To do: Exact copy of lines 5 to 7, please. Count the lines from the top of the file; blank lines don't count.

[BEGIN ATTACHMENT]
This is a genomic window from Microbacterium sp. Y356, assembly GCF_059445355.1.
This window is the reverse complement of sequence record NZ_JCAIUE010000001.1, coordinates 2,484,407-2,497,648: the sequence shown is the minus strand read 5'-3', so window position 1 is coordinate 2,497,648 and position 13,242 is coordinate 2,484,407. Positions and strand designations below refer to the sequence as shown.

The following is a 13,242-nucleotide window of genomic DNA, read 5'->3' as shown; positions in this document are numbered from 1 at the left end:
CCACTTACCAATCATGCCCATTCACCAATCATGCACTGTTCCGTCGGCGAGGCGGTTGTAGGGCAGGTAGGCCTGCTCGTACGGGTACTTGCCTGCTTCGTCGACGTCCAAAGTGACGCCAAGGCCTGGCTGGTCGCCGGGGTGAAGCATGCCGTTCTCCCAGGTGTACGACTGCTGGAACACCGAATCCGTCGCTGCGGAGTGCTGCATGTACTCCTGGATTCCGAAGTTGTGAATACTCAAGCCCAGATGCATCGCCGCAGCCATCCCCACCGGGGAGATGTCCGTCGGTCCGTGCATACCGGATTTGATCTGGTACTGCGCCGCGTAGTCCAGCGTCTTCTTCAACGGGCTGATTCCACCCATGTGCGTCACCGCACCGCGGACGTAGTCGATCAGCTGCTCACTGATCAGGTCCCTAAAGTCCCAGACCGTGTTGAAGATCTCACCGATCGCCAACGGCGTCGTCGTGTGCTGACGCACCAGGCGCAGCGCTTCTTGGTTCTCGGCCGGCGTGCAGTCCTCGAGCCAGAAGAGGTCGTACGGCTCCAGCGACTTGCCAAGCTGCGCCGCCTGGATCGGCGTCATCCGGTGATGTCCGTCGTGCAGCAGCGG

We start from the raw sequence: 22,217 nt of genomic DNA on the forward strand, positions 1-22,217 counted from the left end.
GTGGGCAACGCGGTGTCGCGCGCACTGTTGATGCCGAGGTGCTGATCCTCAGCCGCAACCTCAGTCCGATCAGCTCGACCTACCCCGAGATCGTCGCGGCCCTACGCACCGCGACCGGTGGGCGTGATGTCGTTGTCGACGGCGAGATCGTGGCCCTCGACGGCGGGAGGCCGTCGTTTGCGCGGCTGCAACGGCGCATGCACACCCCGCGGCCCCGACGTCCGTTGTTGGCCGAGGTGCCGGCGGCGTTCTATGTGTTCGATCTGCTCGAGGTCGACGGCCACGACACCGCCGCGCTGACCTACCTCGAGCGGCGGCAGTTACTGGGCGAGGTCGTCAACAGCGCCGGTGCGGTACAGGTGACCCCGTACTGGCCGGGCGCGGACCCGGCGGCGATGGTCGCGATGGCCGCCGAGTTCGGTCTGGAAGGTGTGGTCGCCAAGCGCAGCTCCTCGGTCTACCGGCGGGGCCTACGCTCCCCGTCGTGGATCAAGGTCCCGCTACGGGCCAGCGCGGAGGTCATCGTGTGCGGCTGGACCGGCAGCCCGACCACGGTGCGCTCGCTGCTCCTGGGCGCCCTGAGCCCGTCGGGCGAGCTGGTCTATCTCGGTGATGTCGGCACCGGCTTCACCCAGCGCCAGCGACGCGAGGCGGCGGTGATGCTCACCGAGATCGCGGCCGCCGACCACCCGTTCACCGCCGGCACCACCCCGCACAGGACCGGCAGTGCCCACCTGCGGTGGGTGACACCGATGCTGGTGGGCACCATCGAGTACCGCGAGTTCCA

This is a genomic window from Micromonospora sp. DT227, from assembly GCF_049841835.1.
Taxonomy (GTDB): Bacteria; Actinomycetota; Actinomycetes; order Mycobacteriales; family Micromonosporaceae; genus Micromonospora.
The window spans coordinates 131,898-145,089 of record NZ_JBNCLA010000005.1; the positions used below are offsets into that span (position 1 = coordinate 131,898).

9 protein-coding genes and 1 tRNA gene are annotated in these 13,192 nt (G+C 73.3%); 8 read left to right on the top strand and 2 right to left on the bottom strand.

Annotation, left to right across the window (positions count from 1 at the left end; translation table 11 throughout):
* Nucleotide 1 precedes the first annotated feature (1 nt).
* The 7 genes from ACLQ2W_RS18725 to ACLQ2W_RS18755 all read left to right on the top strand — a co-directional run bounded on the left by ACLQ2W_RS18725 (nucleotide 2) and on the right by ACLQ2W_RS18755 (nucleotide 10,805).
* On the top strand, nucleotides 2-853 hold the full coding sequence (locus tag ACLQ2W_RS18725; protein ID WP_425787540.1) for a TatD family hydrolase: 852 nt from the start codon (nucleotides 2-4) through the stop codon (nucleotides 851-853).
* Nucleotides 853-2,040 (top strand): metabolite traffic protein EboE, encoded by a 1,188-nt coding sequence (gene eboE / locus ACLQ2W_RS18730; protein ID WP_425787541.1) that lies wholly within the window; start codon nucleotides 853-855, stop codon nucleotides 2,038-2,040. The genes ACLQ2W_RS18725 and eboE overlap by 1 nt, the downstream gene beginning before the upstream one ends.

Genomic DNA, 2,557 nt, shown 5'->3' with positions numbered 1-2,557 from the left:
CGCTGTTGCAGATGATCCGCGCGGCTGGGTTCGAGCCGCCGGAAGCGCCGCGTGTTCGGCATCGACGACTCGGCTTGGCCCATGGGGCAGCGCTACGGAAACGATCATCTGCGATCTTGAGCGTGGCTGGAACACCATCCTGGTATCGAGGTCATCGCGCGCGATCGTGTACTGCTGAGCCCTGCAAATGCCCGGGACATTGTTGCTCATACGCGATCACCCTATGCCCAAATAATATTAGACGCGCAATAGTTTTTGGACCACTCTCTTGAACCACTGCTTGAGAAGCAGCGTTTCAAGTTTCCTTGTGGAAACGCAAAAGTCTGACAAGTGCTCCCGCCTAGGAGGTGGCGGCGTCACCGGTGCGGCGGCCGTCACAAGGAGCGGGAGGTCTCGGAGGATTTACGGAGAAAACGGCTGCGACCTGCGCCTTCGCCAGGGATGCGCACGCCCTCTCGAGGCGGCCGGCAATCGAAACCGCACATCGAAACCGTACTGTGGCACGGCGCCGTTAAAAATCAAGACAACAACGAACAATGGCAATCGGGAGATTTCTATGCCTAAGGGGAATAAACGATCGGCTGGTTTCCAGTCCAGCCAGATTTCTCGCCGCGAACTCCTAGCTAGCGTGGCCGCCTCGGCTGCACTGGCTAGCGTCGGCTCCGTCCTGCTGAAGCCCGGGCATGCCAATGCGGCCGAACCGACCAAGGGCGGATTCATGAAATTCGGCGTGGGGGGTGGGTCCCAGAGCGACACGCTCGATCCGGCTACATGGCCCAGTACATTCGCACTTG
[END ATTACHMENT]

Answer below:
We start from the raw sequence: 22,217 nt of genomic DNA on the forward strand, positions 1-22,217 counted from the left end.
GTGGGCAACGCGGTGTCGCGCGCACTGTTGATGCCGAGGTGCTGATCCTCAGCCGCAACCTCAGTCCGATCAGCTCGACCTACCCCGAGATCGTCGCGGCCCTACGCACCGCGACCGGTGGGCGTGATGTCGTTGTCGACGGCGAGATCGTGGCCCTCGACGGCGGGAGGCCGTCGTTTGCGCGGCTGCAACGGCGCATGCACACCCCGCGGCCCCGACGTCCGTTGTTGGCCGAGGTGCCGGCGGCGTTCTATGTGTTCGATCTGCTCGAGGTCGACGGCCACGACACCGCCGCGCTGACCTACCTCGAGCGGCGGCAGTTACTGGGCGAGGTCGTCAACAGCGCCGGTGCGGTACAGGTGACCCCGTACTGGCCGGGCGCGGACCCGGCGGCGATGGTCGCGATGGCCGCCGAGTTCGGTCTGGAAGGTGTGGTCGCCAAGCGCAGCTCCTCGGTCTACCGGCGGGGCCTACGCTCCCCGTCGTGGATCAAGGTCCCGCTACGGGCCAGCGCGGAGGTCATCGTGTGCGGCTGGACCGGCAGCCCGACCACGGTGCGCTCGCTGCTCCTGGGCGCCCTGAGCCCGTCGGGCGAGCTGGTCTATCTCGGTGATGTCGGCACCGGCTTCACCCAGCGCCAGCGACGCGAGGCGGCGGTGATGCTCACCGAGATCGCGGCCGCCGACCACCCGTTCACCGCCGGCACCACCCCGCACAGGACCGGCAGTGCCCACCTGCGGTGGGTGACACCGATGCTGGTGGGCACCATCGAGTACCGCGAGTTCCA

This is a genomic window from Micromonospora sp. DT227, from assembly GCF_049841835.1.